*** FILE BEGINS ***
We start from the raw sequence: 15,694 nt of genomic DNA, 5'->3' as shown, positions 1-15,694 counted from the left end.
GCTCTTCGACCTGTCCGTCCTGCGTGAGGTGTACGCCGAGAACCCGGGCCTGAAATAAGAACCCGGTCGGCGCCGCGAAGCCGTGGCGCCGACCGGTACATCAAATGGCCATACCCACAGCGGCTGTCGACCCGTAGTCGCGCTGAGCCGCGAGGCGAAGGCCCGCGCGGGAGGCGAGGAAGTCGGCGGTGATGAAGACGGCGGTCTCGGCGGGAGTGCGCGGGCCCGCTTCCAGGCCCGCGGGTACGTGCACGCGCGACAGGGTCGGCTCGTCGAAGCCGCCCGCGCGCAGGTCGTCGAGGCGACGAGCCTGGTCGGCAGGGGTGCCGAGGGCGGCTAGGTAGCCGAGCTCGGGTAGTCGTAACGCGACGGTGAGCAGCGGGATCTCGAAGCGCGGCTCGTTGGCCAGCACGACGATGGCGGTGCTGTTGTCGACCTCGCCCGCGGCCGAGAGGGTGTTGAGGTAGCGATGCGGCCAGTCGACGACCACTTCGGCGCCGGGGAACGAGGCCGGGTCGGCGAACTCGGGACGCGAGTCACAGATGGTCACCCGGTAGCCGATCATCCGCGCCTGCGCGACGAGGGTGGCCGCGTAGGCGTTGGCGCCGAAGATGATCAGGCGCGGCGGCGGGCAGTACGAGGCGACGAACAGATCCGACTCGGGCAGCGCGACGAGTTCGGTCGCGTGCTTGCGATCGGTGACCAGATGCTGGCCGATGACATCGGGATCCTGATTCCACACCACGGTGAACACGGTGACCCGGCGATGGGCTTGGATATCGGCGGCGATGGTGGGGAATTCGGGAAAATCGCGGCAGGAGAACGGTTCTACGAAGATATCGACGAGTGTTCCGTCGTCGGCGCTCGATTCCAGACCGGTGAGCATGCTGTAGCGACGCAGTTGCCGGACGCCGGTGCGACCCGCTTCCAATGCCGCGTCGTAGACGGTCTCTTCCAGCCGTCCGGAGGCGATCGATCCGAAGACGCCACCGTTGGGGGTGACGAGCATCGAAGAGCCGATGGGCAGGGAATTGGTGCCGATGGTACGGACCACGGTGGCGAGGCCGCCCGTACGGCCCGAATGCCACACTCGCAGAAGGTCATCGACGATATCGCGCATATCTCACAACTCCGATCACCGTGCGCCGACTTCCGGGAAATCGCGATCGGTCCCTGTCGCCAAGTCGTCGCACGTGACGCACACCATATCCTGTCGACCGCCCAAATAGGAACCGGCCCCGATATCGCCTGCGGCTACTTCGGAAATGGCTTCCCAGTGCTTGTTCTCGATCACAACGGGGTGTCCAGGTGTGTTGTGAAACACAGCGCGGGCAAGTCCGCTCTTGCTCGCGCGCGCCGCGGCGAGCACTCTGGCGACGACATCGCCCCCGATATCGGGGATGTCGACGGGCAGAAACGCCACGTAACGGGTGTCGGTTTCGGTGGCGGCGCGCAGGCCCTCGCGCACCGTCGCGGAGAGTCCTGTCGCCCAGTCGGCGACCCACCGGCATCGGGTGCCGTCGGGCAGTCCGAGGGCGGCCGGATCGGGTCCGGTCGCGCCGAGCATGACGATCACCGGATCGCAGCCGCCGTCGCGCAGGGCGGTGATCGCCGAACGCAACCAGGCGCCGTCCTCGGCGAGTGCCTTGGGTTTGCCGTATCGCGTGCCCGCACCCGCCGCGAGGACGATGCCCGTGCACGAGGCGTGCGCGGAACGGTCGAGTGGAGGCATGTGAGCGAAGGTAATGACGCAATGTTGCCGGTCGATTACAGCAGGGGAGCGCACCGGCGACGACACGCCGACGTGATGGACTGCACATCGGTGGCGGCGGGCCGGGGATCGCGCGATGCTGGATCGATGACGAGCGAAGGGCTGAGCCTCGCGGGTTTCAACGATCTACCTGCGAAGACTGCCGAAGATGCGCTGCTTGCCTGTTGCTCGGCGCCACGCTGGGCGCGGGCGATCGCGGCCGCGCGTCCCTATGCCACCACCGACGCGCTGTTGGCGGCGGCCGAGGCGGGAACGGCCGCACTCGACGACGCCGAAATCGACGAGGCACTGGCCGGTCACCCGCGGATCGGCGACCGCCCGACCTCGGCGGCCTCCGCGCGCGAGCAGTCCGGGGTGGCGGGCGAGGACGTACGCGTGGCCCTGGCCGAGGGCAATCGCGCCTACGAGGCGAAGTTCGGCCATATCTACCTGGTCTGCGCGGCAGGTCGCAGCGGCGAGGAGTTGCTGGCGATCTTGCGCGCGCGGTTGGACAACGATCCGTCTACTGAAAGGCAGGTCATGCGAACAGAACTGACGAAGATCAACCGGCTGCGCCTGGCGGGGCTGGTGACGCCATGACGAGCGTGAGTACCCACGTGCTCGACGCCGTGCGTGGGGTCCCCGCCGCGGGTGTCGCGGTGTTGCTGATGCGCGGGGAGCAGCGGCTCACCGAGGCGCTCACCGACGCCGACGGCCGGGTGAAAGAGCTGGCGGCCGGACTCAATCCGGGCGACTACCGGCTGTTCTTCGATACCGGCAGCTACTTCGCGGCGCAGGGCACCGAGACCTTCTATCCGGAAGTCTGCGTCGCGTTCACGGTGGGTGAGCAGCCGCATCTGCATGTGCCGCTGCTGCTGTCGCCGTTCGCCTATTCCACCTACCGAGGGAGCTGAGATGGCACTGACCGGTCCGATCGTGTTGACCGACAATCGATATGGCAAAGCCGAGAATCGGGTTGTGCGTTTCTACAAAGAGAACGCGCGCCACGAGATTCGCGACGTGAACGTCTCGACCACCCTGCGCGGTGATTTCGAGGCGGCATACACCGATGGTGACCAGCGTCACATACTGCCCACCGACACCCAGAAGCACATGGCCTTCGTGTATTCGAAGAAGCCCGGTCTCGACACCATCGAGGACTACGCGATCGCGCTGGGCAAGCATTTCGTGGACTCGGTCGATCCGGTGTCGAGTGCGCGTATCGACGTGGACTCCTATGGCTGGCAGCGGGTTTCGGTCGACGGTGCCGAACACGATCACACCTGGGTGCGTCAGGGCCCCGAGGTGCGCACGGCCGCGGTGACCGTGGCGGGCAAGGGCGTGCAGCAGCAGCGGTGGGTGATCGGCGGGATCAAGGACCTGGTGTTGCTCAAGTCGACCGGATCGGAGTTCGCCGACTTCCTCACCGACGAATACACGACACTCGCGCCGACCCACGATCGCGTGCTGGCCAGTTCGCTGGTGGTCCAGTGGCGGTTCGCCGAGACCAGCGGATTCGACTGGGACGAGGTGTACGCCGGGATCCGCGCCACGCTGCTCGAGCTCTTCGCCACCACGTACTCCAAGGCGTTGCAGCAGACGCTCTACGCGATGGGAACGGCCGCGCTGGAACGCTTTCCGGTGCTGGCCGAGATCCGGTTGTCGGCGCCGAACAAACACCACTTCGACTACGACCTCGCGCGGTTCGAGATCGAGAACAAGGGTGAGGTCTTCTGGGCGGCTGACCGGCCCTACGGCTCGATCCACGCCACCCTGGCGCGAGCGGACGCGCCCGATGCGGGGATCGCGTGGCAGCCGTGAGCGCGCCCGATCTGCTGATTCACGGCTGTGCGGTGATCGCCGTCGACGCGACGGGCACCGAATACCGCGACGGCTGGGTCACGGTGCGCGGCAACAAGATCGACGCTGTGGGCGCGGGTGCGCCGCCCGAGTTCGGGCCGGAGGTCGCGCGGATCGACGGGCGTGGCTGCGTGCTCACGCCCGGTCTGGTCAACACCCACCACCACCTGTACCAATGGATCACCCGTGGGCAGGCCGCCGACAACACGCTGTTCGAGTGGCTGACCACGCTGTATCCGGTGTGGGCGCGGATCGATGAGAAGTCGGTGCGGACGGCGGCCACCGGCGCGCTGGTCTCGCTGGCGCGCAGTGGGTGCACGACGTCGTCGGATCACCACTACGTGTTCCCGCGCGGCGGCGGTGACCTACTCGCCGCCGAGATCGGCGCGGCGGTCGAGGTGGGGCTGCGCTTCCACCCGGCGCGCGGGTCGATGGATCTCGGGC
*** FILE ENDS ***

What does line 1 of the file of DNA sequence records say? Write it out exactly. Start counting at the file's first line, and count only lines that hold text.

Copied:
We start from the raw sequence: 15,694 nt of genomic DNA, 5'->3' as shown, positions 1-15,694 counted from the left end.